Preparing Knoppix/Debian Linux for Non-Linear Video Editing

Wow.. so you have got your camcorder ready and want to take up the challenge of authoring your videos with Linux. I made the same choice and want to show you how to get your system ready to capture those video via your
IEEE1394(Firewire) card. All following instructions are valid for Debian GNU/Linux as installed from Knoppix and detail how I got things to work. I used all sorts of sources in the internet as well as a little help from fellow members of the <a
href=“http://www.vlug.org“ target=“_blank“>Victoria Linux User Group.

If your computer doesn’t have a IEEE1394 card or port on the mainboard or graphics card yet, you should check out the host adapter list in the compatibility
section on the Linux1394 web site to find out what card to get. With the camcorder list you will be much easier off. Most modern MiniDV camcorders should work just fine. My
SharpVL-AX1E works beautifully.

Okay, let’s go on to the software side of things. If you installed Knoppix with the harddisk install script you will
basically already be running Debian Linux with great hardware detection and pretty new packages. That’s exactly what you
want. My aim was to be able to use a simple graphic interface driven application to capture my videos without to much
installation hazzles. A great first step will be to use Kino since it is part of the Debian distribution and does all you will want for a start. Log in as root and simply install it with

apt-get install kino

or use synaptic in the window manager after you installed it with

apt-get install synaptic

in the shell command line.

Next you need to make sure that all the kernel modules for IEEE1394 support are loaded. If you run the command

lsmod

you should get a section like this

dv1394                 17856   0
raw1394                 6840   0 (unused)
ohci1394               15688   0 [dv1394]
ieee1394               29452   0 [dv1394 raw1394 ohci1394]

If this is not the case you need to can try loading the modules manually with

modprobe raw1394
modprobe ohci1394
modprobe ieee1394
modprobe dv1394

If you get a message after any of these commands the module did not load and you will have to get some more help in the Getting Started section on the Linux1394 web site. If you get nothing everything went fine.
You can write a little script with these lines to start up the modules as root user each time or even better just load the modules automatically during the boot process. To do this you just have to add the lines

raw1394
ohci1394
ieee1394
dv1394

to the file /etc/module. After you have loaded the modules you can hook up the camcorder to your ieee1394 port and test if you can control it remotely from the computer using gscanbus (install it with

apt-get install gscanbus

if it isn’t installed already).

If you got this far, you basically know that all is fine. Of course you will not want to use your root account to do all the video editing. To allow all normal users to use the camcorder you have to give them access to the devices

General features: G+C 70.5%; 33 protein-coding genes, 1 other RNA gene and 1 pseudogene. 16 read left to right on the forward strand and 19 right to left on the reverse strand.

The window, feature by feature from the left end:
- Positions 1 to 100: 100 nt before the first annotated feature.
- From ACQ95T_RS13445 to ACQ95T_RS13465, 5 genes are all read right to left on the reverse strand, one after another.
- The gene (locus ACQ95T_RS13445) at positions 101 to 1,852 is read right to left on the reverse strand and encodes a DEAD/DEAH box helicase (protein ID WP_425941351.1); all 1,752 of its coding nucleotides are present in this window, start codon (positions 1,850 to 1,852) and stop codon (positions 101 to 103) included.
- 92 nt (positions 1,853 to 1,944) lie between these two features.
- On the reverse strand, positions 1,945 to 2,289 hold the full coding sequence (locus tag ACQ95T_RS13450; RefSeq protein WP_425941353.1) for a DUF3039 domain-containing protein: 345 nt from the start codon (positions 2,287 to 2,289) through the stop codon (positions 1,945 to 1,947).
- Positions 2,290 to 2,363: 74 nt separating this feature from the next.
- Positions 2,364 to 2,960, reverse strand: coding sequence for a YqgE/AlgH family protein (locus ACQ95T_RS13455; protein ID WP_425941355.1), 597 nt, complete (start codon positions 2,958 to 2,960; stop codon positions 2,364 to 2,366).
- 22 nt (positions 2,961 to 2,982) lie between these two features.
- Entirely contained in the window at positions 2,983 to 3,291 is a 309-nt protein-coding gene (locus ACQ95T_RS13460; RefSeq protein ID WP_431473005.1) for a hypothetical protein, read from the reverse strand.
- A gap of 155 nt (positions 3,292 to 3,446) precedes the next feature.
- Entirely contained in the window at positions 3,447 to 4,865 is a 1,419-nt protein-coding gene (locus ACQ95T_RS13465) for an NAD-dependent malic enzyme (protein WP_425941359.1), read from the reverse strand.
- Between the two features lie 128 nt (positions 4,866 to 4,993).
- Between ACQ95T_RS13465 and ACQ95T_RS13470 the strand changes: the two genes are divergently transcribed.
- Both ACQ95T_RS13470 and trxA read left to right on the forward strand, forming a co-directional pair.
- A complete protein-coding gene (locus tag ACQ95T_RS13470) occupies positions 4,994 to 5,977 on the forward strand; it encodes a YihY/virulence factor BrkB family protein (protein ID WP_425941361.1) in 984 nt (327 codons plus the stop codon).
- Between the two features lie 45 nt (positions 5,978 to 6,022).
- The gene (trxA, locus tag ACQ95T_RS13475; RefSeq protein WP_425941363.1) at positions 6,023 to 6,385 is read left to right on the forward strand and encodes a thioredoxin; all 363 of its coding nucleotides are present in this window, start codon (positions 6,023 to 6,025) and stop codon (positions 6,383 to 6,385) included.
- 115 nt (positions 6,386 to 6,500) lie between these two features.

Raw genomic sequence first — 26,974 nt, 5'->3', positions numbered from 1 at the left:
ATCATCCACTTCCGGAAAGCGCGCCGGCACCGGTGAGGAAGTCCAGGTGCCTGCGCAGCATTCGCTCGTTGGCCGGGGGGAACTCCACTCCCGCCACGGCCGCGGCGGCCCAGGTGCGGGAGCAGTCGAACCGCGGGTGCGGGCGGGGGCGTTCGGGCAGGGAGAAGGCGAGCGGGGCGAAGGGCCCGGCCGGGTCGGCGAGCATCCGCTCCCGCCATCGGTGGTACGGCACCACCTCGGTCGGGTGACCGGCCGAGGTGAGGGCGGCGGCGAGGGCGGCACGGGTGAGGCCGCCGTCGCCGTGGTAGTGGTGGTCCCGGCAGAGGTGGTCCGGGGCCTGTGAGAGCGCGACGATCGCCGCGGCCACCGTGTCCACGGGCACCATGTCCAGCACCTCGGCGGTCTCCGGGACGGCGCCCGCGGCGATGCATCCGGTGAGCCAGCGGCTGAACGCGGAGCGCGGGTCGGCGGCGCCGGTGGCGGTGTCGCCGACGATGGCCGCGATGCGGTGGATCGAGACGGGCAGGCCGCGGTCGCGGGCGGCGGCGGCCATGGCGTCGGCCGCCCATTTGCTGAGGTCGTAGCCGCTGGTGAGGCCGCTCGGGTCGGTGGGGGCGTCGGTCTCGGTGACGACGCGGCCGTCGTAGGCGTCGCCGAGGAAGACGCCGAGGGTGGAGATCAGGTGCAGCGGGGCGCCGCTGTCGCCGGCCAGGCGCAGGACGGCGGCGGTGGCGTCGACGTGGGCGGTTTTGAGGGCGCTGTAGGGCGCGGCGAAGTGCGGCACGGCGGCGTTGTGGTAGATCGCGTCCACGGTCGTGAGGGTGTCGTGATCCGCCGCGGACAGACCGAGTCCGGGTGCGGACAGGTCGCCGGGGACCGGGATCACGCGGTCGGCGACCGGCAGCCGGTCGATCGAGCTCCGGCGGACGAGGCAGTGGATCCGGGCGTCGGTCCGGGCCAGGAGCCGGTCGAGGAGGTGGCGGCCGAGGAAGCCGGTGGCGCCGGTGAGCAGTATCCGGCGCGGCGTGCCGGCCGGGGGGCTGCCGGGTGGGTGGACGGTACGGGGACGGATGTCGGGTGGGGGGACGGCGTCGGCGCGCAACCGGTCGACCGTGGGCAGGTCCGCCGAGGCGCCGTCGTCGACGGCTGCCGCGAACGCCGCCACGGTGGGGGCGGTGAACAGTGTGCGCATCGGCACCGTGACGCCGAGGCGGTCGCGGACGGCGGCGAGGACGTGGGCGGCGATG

/dev/raw1394
/dev/video1394
/dev/dv1394

by running the commands

chmod a+rw /dev/raw1394
chmod a+rw /dev/video1394
chmod a+rw /dev/dv1394

As a last step you can log in as normal user and fire up Kino. Check out the preferences in File – Preferences. The preferences window will only come up, if all is well. If something is wrong, it will complain that the IEEE1394 system is not available.

For a first video capture test the original settings should be okay. Click on the capture tab on the right of the Kino window and on the AV/C button under the black window frame. You should now be able to control the camcorder with the row
of buttons at the bottom. Press the play button there and the red record button and you are capturing your first video
under Linux.

Congratulations!!

If you didn’t get that far you might want to research a bit more on the web or just post a question below. I will try to help where I can.

Manfred


4 Comments

  • werner

    01/12/2003

    hey cool – finally you did it !!! now I’m really curious about your first linux.edited video :)

  • oliver

    02/01/2004

    Just a minor issue:

    The „proper“ way with debian linux to give a user access to devices is to add a new group and give that group rw access to the device. Then just add those users that need to access the device to that group.

    Thats only neccessary if you have more then one user on your linux box.

    Other than that this manual gets 5 stars (out of 5).

    greetings from Vienna,

    Oliver

  • werner

    01/12/2003

    hey cool – finally you did it !!! now I’m really curious about your first linux.edited video :)

  • oliver

    02/01/2004

    Just a minor issue:

    The „proper“ way with debian linux to give a user access to devices is to add a new group and give that group rw access to the device. Then just add those users that need to access the device to that group.

    Thats only neccessary if you have more then one user on your linux box.

    Other than that this manual gets 5 stars (out of 5).

    greetings from Vienna,

    Oliver

Comments are closed.